bravery

You! Out! A Retirement Story

By Teri Michaud

You know what’s rude? It’s when someone interrupts your lovely thoughts to put their two cents in.

“When are you getting married?”

“When are you getting pregnant?”

“When are you getting skinny?”

“When are you getting tattooed?”

None of your beeswax is my inner-mind, twelve-year-old answer. But we are so programmed to be nice, or at least civil, that we feel we must answer these questions sometimes.

This past September, two people approached me with rude comments about retiring. “I thought you retired!” I’m standing right here with a laptop and a lanyard ID, so no.

Then, “Wow! You are still teaching!?”

If Gary and I want to hop on the motorcycle and flee town, soon we can!

If Gary and I want to hop on the motorcycle and flee town, soon we can!

We are in a training seminar for TEACHERS, so again, nope. But I was secretly thinking about retiring this year. It needed to be a secret or people keep asking questions that they think are fair game.

As a Jam Program founding mother (along with my two daughters), I knew I had to be brave. We three had a lovely dinner recently and we spoke about me ending my 25+ year career. It’s been so great, teaching.

I’ll miss so much: the stories, the staff, the field trips, the students’ telling me their families’ traditions and the names of their dogs. The paycheck. Dressing up, hustling in the morning to be there by 7:00 am, trying to eat lunch in 17 minutes, adhering to schedules, syllabi, protocol, laws.

I will miss meeting former students, ten years later, who tell me they are going into teaching because of me, or that they still write, or run, or sing in musicals, because I was good to them, or for them.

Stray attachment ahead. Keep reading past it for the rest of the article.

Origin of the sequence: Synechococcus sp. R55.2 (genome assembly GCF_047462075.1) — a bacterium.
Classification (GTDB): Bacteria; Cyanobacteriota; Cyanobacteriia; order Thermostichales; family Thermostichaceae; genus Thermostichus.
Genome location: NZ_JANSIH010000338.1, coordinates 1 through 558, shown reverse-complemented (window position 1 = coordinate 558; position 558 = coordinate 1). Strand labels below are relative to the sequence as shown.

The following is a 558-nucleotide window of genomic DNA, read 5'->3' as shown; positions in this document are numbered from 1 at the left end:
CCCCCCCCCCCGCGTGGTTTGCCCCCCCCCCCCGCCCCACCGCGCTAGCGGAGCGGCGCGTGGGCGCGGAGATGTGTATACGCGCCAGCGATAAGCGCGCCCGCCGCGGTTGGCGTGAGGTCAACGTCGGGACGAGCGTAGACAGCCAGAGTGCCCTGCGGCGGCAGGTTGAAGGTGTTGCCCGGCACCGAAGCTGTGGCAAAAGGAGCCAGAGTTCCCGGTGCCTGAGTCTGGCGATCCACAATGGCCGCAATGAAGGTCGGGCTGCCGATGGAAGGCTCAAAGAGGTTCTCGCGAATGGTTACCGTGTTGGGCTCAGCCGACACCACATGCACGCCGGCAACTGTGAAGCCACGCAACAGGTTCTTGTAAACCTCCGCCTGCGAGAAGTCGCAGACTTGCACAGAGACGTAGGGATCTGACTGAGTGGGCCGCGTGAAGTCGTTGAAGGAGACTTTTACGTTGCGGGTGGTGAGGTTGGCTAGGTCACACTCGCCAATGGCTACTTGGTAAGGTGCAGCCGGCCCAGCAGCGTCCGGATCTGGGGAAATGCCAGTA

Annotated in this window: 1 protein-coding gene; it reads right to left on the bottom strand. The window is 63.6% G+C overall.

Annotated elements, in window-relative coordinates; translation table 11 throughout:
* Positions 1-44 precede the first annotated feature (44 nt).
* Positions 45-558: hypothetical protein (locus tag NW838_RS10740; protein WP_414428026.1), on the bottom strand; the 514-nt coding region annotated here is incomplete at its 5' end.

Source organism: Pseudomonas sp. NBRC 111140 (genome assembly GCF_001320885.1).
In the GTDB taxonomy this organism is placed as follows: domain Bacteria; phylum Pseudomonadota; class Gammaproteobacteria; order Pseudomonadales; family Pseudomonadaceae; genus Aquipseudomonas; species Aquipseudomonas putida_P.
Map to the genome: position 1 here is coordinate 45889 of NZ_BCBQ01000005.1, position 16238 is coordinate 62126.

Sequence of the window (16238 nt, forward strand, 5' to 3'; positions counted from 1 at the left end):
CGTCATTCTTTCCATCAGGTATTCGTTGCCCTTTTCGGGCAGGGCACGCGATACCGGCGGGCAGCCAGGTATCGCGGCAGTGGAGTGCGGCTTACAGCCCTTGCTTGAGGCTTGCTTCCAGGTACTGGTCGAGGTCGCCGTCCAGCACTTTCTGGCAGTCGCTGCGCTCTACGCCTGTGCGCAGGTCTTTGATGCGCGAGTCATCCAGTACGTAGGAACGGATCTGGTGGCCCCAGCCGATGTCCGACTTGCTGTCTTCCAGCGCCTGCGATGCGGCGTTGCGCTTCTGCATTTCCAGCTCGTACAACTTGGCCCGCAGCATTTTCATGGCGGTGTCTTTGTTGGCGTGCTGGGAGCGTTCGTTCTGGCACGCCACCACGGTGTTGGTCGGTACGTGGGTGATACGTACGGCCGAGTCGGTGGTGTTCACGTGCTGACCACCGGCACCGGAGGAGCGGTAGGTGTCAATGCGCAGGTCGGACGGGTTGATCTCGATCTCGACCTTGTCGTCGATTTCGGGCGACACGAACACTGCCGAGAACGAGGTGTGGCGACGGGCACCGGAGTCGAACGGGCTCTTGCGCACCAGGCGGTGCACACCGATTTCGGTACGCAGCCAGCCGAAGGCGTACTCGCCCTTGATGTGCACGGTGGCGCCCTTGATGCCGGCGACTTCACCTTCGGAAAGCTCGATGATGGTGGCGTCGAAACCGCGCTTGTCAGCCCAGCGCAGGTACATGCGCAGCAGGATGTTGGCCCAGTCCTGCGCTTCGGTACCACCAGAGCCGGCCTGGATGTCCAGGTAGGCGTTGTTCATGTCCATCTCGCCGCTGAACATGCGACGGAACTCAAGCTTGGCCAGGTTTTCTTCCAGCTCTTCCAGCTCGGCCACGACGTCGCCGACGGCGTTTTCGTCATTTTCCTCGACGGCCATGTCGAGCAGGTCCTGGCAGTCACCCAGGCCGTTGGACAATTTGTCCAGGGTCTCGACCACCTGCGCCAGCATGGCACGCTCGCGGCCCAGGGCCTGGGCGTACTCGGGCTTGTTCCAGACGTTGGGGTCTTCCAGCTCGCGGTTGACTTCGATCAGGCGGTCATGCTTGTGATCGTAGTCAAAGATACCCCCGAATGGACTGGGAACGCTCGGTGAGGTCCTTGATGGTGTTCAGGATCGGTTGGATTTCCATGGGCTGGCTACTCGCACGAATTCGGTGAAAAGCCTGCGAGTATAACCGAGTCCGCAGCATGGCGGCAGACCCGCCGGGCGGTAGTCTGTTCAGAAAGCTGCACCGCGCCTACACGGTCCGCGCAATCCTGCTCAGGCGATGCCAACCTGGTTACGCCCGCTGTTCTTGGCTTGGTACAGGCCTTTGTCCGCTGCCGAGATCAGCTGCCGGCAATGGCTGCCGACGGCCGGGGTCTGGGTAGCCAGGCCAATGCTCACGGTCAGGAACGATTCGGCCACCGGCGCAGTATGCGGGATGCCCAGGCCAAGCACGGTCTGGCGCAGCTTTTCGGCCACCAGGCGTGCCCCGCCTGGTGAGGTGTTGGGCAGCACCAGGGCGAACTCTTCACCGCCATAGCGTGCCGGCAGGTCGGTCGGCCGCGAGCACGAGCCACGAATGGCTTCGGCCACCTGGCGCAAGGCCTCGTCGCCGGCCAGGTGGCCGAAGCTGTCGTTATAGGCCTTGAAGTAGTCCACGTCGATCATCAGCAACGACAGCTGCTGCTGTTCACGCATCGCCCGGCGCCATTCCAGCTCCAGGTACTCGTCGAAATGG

I will miss meeting former students, ten years later, who tell me they are going into teaching because of me, or that they still write, or run, or sing in musicals, because I was good to them, or for them.

So why give it up?

I have a ton of energy, and I want to do something else. I also want to craft my own day. Going to lunch when I feel like it will be amazing. If Gary and I want to go skiing out west, we could go in the fall, when prices and crowds are down; not on school vacations. Another reason I am retiring is that I can. We have helped pay for college and weddings; paid off our cottage and home’s mortgages.

In terms of filling my time, I also work with Gary flipping houses, and I help out with Jam Program.

When I told my friends at work, their reactions were sweet. Two ladies cried. One laughingly said, “You bitch!”. My principal said he was depressed, and had “a hole in his heart” because I did so much for the school and with my students. A secretary wrote: “Noooooooooooo!”. They have touched my arm or hugged me or whispered, “I’m next” or “You are living the dream!”

I gotta be brave for what’s next.

Really, really, why I am retiring is this: I had a mean, old teacher when I was twelve years old. She was an old bag who hated her job and us students, snarling at us from her sloping shoes and frizzy hair. Nope.

That’s not for me. I want to leave teaching while I still love it. Besides, I gotta be brave for what’s next.

For my girls.